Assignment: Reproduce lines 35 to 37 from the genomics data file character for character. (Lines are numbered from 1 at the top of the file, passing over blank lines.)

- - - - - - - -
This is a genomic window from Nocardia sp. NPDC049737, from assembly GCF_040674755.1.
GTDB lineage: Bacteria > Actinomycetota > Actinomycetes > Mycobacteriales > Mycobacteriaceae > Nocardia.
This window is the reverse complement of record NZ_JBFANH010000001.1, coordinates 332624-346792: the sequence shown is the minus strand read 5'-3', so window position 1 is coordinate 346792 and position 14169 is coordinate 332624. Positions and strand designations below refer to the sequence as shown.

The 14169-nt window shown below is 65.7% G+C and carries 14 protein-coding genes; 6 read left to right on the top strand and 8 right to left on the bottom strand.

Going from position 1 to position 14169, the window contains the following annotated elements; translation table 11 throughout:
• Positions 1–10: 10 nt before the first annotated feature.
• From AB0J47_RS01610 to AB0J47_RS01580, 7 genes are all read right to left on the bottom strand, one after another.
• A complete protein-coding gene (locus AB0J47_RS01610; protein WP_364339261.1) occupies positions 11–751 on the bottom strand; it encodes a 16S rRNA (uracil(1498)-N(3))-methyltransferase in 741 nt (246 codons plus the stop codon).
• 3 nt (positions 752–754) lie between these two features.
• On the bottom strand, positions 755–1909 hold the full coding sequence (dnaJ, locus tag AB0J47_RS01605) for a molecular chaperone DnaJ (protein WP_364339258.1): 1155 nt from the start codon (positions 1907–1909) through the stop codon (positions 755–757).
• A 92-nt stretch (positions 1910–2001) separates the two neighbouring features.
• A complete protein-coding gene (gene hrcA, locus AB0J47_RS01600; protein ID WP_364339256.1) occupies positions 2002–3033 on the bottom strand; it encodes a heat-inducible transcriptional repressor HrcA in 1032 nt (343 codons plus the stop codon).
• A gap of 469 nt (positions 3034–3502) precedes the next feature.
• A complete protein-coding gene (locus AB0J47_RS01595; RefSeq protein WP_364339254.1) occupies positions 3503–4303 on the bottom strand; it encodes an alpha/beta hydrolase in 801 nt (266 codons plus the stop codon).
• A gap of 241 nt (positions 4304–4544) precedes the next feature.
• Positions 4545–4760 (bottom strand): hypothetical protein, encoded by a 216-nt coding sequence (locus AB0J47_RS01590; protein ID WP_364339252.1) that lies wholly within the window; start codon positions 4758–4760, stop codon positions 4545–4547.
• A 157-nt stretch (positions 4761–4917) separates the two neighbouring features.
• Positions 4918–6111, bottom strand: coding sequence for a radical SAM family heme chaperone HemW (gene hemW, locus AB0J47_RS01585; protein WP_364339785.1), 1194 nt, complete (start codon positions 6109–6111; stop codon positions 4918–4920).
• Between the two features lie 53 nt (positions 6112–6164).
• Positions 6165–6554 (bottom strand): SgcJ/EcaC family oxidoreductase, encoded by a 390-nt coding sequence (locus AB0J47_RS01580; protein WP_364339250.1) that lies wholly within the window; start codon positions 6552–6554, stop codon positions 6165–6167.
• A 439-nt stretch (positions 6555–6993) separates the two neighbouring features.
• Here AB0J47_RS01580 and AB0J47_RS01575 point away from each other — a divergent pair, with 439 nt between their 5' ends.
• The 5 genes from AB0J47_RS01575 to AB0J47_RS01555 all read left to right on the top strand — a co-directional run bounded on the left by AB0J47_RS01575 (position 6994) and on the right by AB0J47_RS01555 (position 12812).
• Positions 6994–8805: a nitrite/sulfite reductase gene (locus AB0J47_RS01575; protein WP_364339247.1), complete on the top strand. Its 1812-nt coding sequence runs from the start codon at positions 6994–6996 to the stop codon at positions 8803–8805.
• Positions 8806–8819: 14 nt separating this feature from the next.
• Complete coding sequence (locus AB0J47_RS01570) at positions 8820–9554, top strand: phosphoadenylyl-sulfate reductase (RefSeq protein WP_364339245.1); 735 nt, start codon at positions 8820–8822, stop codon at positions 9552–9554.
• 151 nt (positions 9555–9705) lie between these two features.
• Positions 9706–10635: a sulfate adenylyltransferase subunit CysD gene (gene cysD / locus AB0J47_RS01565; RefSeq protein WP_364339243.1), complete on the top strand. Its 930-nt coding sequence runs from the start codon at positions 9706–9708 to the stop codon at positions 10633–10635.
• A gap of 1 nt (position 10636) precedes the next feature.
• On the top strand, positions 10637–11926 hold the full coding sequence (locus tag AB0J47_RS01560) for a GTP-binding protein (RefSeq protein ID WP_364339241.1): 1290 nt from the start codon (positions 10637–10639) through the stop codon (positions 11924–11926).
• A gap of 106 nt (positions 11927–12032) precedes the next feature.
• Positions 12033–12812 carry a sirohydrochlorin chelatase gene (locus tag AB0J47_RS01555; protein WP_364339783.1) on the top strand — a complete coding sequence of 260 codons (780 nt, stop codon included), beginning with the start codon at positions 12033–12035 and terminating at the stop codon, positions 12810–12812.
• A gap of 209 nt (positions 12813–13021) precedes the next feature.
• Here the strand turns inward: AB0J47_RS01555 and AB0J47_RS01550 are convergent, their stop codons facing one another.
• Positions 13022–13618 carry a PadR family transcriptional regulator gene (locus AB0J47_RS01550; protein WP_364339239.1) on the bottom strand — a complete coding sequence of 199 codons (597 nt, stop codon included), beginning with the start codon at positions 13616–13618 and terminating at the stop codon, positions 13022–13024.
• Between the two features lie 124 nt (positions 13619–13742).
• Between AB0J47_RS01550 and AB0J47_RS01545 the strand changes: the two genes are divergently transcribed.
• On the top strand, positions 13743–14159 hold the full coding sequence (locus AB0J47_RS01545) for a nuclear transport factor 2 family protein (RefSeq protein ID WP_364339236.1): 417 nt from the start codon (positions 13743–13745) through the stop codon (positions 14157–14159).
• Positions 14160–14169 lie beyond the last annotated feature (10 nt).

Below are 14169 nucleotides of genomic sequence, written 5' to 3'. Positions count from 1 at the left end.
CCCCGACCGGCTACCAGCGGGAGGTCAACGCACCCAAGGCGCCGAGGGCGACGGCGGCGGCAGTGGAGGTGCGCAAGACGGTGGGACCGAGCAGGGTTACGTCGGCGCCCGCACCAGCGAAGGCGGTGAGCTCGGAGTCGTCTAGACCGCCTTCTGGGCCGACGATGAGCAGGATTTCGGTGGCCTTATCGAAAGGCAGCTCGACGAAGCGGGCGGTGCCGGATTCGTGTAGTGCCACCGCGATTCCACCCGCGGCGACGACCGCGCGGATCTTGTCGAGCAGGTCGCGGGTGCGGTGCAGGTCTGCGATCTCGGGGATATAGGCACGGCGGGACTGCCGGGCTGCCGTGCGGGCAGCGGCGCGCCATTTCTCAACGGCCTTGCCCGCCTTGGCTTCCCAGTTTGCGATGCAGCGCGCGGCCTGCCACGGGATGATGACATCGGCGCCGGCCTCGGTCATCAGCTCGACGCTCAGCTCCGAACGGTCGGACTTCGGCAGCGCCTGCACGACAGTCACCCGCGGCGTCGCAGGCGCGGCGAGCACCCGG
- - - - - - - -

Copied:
• Positions 13022–13618 carry a PadR family transcriptional regulator gene (locus AB0J47_RS01550; protein WP_364339239.1) on the bottom strand — a complete coding sequence of 199 codons (597 nt, stop codon included), beginning with the start codon at positions 13616–13618 and terminating at the stop codon, positions 13022–13024.
• Between the two features lie 124 nt (positions 13619–13742).
• Between AB0J47_RS01550 and AB0J47_RS01545 the strand changes: the two genes are divergently transcribed.